How Plug and Play’s model is changing the way incubators grow innovation and make an innovative impact.
The U.S.-based International Business Innovation Association estimates that there are about 7,000 incubators worldwide, some with better track records than others, but all seemingly working towards a common goal: spread innovation like wildfire. Early in the year, I spoke with David Mandelbrot, CEO of IndieGogo, about startup funding, support, and how our approach to innovation is shifting and have been on the search for accelerators that flip the odds.
Opening the Innovation Gates
Plug and Play is recognized as the most active venture capital firm in the United States. With over 270 global investments every year, their mission, “To make innovation open to anyone, anywhere,” seems viable if they keep up with those kind of numbers. And with so many incubators around the world, I was curious… what makes Plug and Play unique? What exactly are they doing that is allowing this level of growth to take place? After working with startups for over twelve years, Plug and Play has refined matching up with corporations based to create “mutually beneficial partnerships” that embody spirit of open innovation.
Modern Community As the Backbone
In an absolute change of pace, Plug and Play is focusing a large amount of their attention on partnerships, connections, and building an undeniably powerful network designed to ensure the success of their startups at every stage of growth. This mission of making innovation open to anyone, while collaborating and involving corporations; and helping to direct innovation into projects and products of high market, and business value, is inadvertently counteracting the effect of gatekeepers.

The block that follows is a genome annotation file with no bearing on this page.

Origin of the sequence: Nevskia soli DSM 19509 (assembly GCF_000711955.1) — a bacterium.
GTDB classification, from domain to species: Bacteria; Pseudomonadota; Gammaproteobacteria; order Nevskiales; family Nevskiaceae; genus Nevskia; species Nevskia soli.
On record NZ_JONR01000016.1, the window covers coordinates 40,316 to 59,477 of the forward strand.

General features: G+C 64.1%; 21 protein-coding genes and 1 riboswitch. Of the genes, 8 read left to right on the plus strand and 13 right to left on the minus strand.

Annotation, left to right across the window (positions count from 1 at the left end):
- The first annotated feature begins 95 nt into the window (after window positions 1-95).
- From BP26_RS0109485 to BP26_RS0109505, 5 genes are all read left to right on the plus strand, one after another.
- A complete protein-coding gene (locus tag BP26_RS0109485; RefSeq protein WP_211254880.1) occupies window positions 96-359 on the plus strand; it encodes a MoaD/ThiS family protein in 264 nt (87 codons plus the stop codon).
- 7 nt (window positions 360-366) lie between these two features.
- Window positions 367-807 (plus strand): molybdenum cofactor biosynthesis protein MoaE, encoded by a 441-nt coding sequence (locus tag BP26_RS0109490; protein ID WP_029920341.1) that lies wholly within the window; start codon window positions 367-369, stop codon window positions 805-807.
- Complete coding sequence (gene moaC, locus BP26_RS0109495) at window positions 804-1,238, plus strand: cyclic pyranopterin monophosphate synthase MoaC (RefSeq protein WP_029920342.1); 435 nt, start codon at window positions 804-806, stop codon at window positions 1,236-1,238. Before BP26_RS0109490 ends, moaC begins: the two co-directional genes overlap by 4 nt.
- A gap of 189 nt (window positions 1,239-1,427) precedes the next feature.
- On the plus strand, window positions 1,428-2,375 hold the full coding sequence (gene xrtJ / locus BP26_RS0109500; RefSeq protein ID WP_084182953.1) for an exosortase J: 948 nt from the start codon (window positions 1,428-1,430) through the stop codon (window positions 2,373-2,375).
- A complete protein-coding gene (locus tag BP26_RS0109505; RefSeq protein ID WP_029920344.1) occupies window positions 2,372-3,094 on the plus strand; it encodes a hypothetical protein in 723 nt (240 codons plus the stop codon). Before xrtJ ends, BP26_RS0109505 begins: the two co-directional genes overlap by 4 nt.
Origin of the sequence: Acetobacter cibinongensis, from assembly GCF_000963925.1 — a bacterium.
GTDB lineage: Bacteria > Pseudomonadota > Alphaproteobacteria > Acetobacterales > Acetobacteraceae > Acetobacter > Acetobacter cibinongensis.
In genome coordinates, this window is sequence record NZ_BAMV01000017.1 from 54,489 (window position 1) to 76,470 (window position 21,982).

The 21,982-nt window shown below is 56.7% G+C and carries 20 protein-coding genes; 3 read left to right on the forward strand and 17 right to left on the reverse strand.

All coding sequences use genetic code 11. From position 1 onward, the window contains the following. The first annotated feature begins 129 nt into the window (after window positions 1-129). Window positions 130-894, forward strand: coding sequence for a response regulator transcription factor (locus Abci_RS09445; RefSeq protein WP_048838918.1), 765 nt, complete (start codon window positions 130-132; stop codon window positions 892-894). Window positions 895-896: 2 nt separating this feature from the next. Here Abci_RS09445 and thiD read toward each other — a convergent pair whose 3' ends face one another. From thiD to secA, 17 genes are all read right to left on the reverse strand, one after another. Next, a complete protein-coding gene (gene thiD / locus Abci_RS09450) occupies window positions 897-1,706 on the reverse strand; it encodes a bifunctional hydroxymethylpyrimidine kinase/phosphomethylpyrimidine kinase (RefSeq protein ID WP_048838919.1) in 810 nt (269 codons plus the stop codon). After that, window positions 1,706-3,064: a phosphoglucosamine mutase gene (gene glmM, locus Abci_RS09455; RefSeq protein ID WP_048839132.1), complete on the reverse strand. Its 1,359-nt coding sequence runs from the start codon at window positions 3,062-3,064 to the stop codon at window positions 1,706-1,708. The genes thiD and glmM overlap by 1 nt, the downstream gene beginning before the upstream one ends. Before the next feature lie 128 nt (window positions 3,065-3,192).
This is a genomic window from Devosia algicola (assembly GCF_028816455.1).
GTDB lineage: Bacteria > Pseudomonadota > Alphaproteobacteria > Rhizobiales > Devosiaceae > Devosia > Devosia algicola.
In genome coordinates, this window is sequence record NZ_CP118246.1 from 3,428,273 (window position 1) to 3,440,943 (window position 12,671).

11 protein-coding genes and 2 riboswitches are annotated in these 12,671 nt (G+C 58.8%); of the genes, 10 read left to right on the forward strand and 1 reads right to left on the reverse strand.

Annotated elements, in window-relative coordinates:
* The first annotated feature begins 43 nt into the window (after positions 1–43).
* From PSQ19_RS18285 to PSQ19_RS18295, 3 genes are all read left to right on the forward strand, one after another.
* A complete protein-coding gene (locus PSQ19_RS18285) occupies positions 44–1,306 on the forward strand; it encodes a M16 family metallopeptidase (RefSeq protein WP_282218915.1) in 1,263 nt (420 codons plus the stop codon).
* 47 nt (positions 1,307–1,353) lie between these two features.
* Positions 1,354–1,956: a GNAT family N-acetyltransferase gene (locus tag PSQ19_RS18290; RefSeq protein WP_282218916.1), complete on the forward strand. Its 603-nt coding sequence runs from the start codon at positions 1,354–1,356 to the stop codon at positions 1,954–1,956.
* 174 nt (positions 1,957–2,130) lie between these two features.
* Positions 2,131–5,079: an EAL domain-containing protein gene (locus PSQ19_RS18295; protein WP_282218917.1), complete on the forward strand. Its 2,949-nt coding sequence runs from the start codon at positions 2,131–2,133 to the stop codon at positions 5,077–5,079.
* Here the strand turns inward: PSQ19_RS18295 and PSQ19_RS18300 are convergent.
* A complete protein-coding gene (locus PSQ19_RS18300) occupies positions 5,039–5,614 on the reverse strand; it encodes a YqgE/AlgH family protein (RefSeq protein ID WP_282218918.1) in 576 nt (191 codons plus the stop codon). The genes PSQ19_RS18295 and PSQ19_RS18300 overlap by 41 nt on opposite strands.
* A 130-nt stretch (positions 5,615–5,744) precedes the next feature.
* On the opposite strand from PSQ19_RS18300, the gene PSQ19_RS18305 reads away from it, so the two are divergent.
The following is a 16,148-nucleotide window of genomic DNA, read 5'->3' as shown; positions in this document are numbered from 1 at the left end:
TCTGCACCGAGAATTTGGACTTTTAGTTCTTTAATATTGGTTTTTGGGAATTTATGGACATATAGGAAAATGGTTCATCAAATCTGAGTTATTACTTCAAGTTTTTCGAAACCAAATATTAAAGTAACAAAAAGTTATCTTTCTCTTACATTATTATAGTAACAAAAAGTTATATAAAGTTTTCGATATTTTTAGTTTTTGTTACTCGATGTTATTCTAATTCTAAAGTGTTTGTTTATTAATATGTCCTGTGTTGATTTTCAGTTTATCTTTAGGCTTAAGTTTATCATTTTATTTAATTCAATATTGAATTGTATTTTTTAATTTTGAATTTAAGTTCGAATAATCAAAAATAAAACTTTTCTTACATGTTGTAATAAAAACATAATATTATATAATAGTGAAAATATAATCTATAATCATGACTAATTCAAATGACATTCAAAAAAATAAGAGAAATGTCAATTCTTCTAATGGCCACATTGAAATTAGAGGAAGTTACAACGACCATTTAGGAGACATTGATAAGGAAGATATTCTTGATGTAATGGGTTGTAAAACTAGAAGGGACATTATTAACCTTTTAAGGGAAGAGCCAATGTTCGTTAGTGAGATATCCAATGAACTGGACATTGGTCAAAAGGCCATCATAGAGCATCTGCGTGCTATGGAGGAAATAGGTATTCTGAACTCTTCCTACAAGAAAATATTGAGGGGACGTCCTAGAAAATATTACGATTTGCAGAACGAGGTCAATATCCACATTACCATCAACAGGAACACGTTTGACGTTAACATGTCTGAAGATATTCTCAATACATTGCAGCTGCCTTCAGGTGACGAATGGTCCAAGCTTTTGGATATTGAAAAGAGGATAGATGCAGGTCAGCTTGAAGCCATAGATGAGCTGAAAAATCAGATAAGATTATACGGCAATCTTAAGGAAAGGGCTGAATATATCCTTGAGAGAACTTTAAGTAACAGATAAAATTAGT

This model supports what I refer to as intentional inclusion, creating space for diversity amid platforms where this was previously unsupported. In fact, I’ve dubbed this the year of intentional inclusion, and businesses, like Plug and Play, are proving me right. They might be living the dream in Silicon Valley, but they are creating a global movement. Currently boasting 26-locations around the world, they all have strategic partnerships launching startups into supported roles in their dedicated markets.
My conversation with Alex Mojtahedi, Managing Director at Plug and Play, jumped from innovation, to playing chess with your eyes closed- a skill Mojtahedi possesses, and even to discussing Colin Farrell. The 4th Annual City Summit & Gala, a personal favorite, will take over the Burbank Convention Center February 21st-24th, an event Plug and Play sponsors due to aligning missions. This year, Golden Globe Award winning actor Colin Farrell will be there to accept an inspiration award. Mojtahedi pointed out that much of what City Summit’s Founder, Ryan Long, aims to do for social good non-profit acceleration is aligned with Plug and Play’s long term goals for their startups.
As if that wasn’t already exciting enough, it seems Colin Farrell is also aligned with Plug and Play’s mission possible, and equally impressed with the direction of City Summit. In Farrell’s own words, “I’m grateful to organizations like the City Summit for highlighting professionals and providing awareness and support to entrepreneurs that want to help solve today’s challenges.”
Market Proof Is Undeniable
Some of the messaging I predict we will hear at the City Summit this year, as well as continue to hear from Mojtahedi and Plug and Play is this: Incubators often fail to get true market proof, and we see this in the end numbers of case studies showing failure after failure, regardless of funding. In this venture capital ecosystem, it’s common for people to move on, for businesses to be in constant flux, and for change to happen more rapidly than we experience in most other circumstances. Fifty-six percent of success can come from having the right product market fit, and as long as our efforts reflect that truth, there’s nowhere we can’t go.
Read the original INC article published on February 12, 2018.